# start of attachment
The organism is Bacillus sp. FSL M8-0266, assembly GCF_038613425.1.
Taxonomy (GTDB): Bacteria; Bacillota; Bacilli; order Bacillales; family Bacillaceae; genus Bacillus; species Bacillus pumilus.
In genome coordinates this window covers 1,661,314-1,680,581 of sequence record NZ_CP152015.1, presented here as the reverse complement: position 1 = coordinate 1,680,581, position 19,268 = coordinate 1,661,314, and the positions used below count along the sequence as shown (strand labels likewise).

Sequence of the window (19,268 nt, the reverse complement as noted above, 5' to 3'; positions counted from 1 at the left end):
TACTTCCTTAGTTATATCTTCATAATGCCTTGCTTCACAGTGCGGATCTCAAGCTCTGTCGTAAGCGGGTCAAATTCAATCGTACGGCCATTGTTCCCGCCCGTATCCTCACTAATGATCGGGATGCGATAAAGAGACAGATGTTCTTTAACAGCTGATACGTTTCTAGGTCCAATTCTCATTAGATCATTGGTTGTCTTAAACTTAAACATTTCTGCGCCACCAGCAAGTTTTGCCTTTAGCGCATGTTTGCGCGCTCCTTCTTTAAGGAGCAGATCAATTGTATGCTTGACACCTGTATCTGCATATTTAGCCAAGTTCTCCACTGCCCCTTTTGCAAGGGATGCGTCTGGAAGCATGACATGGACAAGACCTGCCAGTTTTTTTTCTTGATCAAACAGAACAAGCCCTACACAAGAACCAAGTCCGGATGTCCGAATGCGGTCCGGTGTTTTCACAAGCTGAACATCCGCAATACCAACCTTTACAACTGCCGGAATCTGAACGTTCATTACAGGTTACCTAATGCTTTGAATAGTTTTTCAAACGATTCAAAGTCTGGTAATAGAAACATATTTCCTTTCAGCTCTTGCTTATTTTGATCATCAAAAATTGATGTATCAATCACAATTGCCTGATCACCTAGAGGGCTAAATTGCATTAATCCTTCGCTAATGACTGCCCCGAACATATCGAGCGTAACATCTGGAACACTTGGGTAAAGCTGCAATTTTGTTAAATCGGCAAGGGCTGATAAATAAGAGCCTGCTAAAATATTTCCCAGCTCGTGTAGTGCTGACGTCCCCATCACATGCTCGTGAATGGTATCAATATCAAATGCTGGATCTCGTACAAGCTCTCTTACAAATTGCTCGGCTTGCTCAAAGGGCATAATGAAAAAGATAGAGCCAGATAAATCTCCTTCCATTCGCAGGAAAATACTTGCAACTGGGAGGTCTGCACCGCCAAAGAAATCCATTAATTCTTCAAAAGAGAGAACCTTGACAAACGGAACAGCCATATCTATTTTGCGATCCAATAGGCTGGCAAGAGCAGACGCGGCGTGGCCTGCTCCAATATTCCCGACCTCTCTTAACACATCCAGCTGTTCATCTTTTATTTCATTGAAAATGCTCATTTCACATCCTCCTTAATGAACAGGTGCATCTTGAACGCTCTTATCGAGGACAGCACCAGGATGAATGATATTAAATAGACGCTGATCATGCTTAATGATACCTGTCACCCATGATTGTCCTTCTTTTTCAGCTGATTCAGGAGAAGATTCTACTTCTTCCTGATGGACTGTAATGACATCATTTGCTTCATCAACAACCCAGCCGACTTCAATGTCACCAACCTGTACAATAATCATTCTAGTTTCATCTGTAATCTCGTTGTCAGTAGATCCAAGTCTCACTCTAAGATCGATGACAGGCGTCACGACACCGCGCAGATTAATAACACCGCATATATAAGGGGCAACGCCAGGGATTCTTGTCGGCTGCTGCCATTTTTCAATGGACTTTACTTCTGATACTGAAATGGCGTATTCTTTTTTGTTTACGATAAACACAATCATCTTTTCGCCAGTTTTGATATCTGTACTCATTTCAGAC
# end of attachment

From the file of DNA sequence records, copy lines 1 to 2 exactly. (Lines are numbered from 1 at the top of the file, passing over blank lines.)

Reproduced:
The organism is Bacillus sp. FSL M8-0266, assembly GCF_038613425.1.
Taxonomy (GTDB): Bacteria; Bacillota; Bacilli; order Bacillales; family Bacillaceae; genus Bacillus; species Bacillus pumilus.